The Little Mermaid II: Return to the Sea appears in an aspect ratio of approximately 1.66:1 on this single-sided, double-layered DVD; the image has been enhanced for 16X9 televisions. Overall, the film looked quite good, with only a few minor distractions.
Sharpness usually seemed crisp and well-detailed. Some light edge enhancement made wide shots a tad iffy, but those instances remained minor. Moiré effects and jagged edges caused no concerns, and the print was devoid of flaws; I saw no signs of grain, scratches, speckles, grit or other defects.
Colors looked vibrant and rich. Throughout the film, the hues were lovely, as they presented lush tones. Black levels were terrifically deep and dense, and shadow detail seemed appropriately opaque without any excessive heaviness. Only the mild softness/edge enhancement made this a “B+” presentation.
I thought Dolby Digital 5.1 soundtrack of The Little Mermaid II worked fine. The soundfield favored the forward speakers but it seemed well-balanced nonetheless. The front channels displayed a nicely broad mix that featured an appropriate level of activity between those speakers. The surrounds also contributed some useful ambiance to the presentation, as they tossed in nice usage of music and some effects. The soundtrack enveloped me in a satisfying manner and it created a dimensional feel.
Audio quality also seemed solid. Dialogue was clear and distinct, with positive intelligibility and no signs of dullness or edginess. Effects were accurate and clean. The music seemed bright and lively, and it often offered decent bass. The mix sounded good, and the overall presentation was perfectly fine.
How did the picture and sound of this 2008 “Special Edition” compare to those of the original 2000 DVD? Unfortunately, I was unable to directly compare the two. I no longer own the original disc, and I couldn’t find a copy to rent.
I’d guess that the new disc provides similar audio and superior visuals. The old one lacked anamorphic enhancement, so it seems likely the 2008 edition looked notably better, especially on 16X9 TVs. I can’t change my old review without direct observation, but I’d be absolutely shocked if the 2000 disc provided visuals better or as good as this new release.
The Sea DVD incorporated a mix of old and new supplements. For the first exclusive component, we find a deleted song. “Gonna Get My Wish” lasts one minute, 54 seconds and shows Morgana as she gloats about her apparent upcoming victory. Like the rest of Sea, it’s bland and forgettable.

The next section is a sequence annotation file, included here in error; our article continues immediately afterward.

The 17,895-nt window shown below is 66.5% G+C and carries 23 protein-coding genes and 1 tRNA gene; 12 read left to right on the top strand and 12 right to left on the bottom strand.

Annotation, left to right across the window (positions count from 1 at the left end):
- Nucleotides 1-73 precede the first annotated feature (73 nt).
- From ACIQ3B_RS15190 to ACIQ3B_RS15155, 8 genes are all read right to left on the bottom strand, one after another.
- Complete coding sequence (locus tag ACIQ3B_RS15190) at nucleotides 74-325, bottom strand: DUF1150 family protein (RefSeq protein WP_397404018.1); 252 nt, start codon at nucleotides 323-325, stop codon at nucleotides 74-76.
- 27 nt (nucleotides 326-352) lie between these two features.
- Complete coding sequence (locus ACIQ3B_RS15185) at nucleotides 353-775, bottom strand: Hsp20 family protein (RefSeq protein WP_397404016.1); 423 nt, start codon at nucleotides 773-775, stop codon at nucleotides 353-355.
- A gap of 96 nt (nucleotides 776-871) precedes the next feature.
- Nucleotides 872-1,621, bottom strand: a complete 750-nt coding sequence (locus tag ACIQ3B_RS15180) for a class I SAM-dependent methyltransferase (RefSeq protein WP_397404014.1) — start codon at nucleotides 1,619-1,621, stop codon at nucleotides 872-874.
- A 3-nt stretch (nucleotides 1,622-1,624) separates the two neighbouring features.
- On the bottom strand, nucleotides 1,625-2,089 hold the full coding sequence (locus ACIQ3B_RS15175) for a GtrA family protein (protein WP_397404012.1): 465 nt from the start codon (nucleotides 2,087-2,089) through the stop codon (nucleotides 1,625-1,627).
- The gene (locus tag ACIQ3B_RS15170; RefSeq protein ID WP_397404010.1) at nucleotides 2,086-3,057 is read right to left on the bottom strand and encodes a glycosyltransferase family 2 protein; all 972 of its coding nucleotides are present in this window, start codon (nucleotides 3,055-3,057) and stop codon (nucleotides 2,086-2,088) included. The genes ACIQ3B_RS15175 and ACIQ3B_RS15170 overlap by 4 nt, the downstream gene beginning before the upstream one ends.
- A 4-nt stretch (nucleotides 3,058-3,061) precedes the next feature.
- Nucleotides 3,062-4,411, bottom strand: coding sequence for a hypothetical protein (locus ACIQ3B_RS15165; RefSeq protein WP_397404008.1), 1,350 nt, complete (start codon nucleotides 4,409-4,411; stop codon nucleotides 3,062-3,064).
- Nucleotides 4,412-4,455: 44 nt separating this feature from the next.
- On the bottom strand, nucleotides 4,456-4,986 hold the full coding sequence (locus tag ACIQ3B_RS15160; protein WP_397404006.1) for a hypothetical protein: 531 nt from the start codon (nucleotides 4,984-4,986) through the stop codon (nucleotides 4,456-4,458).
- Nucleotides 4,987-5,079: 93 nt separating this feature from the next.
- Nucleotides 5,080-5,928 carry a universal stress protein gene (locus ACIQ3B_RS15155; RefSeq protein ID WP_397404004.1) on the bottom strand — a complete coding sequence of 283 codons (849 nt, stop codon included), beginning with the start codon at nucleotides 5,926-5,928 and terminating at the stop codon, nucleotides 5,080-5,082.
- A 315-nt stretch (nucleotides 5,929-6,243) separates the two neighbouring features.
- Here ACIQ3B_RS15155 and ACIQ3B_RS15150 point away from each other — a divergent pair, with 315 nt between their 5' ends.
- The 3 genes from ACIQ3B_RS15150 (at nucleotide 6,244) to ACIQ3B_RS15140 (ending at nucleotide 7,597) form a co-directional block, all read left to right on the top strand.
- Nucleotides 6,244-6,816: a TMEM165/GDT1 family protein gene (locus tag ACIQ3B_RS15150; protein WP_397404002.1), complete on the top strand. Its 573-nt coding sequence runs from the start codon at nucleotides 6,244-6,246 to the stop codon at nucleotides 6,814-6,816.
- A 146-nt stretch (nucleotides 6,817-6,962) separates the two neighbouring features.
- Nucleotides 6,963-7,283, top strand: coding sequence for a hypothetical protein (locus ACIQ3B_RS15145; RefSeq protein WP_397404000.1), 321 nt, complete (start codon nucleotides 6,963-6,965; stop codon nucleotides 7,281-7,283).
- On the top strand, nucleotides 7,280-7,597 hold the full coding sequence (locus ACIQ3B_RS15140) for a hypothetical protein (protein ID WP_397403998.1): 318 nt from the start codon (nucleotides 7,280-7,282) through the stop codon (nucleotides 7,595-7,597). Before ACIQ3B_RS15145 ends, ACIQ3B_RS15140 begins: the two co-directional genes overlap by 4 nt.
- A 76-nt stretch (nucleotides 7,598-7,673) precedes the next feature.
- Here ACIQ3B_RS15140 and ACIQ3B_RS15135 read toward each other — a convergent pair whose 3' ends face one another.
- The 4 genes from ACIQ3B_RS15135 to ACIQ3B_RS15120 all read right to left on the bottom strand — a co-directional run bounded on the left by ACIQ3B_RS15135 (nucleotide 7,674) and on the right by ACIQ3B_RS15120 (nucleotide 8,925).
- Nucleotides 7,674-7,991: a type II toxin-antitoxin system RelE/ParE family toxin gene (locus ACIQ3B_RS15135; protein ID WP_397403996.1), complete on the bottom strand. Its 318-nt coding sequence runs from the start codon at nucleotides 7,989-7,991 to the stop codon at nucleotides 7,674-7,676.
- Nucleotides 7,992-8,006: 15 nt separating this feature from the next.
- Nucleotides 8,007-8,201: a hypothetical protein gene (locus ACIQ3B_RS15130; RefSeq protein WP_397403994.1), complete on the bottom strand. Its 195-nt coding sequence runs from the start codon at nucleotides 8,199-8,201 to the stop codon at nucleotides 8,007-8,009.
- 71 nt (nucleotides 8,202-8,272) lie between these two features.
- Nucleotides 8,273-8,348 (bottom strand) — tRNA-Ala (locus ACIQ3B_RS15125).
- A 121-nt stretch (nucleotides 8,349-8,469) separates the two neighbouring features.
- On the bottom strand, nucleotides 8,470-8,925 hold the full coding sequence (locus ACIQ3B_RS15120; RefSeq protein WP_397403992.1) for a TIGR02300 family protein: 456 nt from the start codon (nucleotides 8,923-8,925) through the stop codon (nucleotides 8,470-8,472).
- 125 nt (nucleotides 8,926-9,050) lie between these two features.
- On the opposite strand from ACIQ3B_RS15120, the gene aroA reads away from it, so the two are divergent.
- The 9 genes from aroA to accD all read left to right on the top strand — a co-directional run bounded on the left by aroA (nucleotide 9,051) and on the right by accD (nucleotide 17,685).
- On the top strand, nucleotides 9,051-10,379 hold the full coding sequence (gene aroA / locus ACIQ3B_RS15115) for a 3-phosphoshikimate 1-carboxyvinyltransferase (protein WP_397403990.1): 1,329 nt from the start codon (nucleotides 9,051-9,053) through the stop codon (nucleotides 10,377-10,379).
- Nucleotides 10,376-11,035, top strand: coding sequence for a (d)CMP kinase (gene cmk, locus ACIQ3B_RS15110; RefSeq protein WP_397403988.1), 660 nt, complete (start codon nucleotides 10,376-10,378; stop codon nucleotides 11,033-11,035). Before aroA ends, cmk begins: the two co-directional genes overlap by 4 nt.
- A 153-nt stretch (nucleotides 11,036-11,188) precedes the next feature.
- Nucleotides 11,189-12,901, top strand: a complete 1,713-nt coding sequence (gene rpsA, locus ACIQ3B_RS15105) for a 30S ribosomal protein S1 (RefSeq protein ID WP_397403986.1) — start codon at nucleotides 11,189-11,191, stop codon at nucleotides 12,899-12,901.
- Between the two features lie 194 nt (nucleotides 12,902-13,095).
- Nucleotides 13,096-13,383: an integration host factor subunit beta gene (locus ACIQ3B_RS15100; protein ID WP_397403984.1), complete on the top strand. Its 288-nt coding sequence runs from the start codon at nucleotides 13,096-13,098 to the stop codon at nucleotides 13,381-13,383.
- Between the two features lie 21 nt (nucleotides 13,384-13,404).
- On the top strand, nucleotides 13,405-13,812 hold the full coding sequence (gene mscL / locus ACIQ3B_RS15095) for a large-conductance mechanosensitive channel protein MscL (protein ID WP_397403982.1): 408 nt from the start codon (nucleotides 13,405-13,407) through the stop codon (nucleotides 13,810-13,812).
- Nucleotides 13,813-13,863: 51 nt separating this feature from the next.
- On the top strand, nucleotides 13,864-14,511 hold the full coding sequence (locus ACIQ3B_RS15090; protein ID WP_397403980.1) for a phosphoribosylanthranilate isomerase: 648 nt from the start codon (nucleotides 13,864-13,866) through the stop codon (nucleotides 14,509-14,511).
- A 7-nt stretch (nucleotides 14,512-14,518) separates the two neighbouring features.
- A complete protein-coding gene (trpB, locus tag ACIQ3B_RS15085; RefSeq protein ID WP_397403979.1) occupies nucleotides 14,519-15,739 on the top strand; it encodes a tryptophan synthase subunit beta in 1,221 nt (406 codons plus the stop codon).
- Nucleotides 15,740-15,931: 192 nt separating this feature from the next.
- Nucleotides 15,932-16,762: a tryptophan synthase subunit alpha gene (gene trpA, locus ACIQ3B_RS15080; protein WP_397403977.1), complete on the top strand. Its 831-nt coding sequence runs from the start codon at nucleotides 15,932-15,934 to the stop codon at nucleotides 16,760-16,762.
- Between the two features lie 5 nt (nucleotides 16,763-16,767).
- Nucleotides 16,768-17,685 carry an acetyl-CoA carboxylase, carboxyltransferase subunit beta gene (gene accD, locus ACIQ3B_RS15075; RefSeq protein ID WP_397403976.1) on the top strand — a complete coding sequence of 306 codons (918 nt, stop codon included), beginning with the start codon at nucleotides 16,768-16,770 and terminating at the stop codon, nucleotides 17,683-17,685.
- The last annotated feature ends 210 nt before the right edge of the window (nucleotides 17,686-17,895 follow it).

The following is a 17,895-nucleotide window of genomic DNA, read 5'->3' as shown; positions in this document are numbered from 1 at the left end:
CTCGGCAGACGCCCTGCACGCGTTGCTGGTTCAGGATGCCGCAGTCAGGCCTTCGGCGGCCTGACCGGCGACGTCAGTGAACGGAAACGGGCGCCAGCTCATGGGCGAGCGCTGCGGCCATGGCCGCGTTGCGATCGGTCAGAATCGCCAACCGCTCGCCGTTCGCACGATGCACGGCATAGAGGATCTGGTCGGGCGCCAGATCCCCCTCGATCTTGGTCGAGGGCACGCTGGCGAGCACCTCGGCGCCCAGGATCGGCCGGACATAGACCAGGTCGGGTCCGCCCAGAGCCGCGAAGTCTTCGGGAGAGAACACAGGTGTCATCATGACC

Next we find a classic short called Merbabies. This is an eight-minute and 35-second short from the "Silly Symphony" line. The cartoon is a bit of a dud, as it’s obscenely cutesy, but it's still a cool addition and a nice historical artifact.
Everything else appears under “Games and Activities”. A new addition shows up here: The Little Mermaid II Underwater Mer-Venture Challenge Game. This requires you to “master challenges” in three areas. All three are exceptionally easy. Don’t expect much of a reward for successful completion.
The rest of the components repeat from the original DVD. We also find some other Disney DVD staples. There's the traditional
16-question trivia game that should be easy for anyone who's seen the film, and we get a third contest as well: Who Am I? offers a few details about various sea critters and requires you to choose one of three options as to the beast's identity. If correct, you're rewarded with some brief but interesting educational material about the species.
Finally, the disc presents the standard DVD Storybook. This retells the tale of Sea and it allows you to either read the story on your own or have it read to you by a female narrator. In a nice touch, Jodi Benson provides the narration.
As the DVD starts, we encounter a mix of ads. We find trailers for Pinocchio, The Princess and the Frog, SpaceBuddies, Oliver And Company, The Cheetah Girls: One World and Disney Movie Rewards. These also appear in the DVD’s Sneak Peeks area along with clips for Beverly Hills Chihuahua, The Secret of the Magic Gourd, TinkerBell and the Lost Treasure, Tigger and Pooh and a Musical Too, Think Fast, Wizards of Waverly Place, and Schoolhouse Rock: Earth.
The Little Mermaid II: Return to the Sea offers another mildly entertaining but fairly limp direct-to-video movie from Disney. The story provides a virtual remake of the original but lacks the 1989 film's charm or quality; it's watchable but not anything special. The DVD presents good picture and sound plus a few minor extras. Like most of the Disney "DTV" programs, this one is best left to the die-hard fans.